Renault owns 43.4 per cent of Nissan, while Nissan owns 15 per cent of Renault, with no voting rights in a partnership that began in 1999. Since 2016, Nissan has held a 34 per cent controlling stake in its smaller Japanese rival, Mitsubishi.

The Asahi newspaper reported on its website that prosecutors had begun searching the offices of Nissan's headquarters and other locations on Monday evening.

Brazilian-born, of Lebanese descent and a French citizen, Ghosn began his career at Michelin in France, moving on to Renault. He joined Nissan in 1999 after Renault bought a controlling stake and became its CEO in 2001. Ghosn remained in that post till last year.

In June, Renault shareholders approved Ghosn's 7.4 million euros ($11.6 million) compensation for 2017. In addition to this, he received 9.2 million euros in his final year as Nissan chief executive.

 

More from Morningstar

• Tick for media merger spurs boost in Nine's fair value

• Franking changes won't deter stock investors

• Make better investment decisions with Morningstar Premium | Free 4-week trial

 

Morningstar with Reuters

Lex Hall is content editor, Morningstar Australia

© 2018 Morningstar, Inc. All rights reserved. Neither Morningstar, its affiliates, nor the content providers guarantee the data or content contained herein to be accurate, complete or timely nor will they have any liability for its use or distribution. This information is to be used for personal, non-commercial purposes only. No reproduction is permitted without the prior written consent of Morningstar. Any general advice or 'class service' have been prepared by Morningstar Australasia Pty Ltd (ABN: 95 090 665 544, AFSL: 240892), or its Authorised Representatives, and/or Morningstar Research Ltd, subsidiaries of Morningstar, Inc, without reference to your objectives, financial situation or needs. Please refer to our Financial Services Guide (FSG) for more information at www.morningstar.com.au/s/fsg.pdf. Our publications, ratings and products should be viewed as an additional investment resource, not as your sole source of information. Past performance does not necessarily indicate a financial product's future performance. To obtain advice tailored to your situation, contact a licensed financial adviser. Some material is copyright and published under licence from ASX Operations Pty Ltd ACN 004 523 782 ("ASXO"). The article is current as at date of publication.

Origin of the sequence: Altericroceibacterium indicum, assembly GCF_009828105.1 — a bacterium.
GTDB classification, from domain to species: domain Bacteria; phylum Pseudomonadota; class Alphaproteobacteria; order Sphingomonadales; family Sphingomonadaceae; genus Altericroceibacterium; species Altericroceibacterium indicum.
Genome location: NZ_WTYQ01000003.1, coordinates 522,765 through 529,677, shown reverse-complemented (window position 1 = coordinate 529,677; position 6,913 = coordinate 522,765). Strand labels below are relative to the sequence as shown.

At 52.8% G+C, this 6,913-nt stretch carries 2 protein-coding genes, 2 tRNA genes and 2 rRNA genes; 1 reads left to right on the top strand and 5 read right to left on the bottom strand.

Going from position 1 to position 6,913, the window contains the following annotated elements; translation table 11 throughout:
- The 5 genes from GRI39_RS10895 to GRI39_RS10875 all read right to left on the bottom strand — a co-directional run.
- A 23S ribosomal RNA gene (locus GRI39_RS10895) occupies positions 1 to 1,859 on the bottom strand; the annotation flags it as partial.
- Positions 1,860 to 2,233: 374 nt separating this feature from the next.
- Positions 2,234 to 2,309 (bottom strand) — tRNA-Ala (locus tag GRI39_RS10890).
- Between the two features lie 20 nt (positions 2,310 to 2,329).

. Lex Hall is content editor with Morningstar Australia

© 2021 Morningstar, Inc. All rights reserved. Neither Morningstar, its affiliates, nor the content providers guarantee the data or content contained herein to be accurate, complete or timely nor will they have any liability for its use or distribution. This information is to be used for personal, non-commercial purposes only. No reproduction is permitted without the prior written consent of Morningstar. Any general advice or 'regulated financial advice' under New Zealand law has been prepared by Morningstar Australasia Pty Ltd (ABN: 95 090 665 544, AFSL: 240892), or its Authorised Representatives, and/or Morningstar Research Ltd, subsidiaries of Morningstar, Inc, without reference to your objectives, financial situation or needs. For more information, refer to our Financial Services Guide (AU) and Financial Advice Provider Disclosure Statement (NZ). Our publications, ratings and products should be viewed as an additional investment resource, not as your sole source of information. Morningstar’s full research reports are the source of any Morningstar Ratings and are available from Morningstar or your adviser. Past performance does not necessarily indicate a financial product's future performance. To obtain advice tailored to your situation, contact a licensed financial adviser. Some material is copyright and published under licence from ASX Operations Pty Ltd ACN 004 523 782. The article is current as at date of publication.

Email To Friend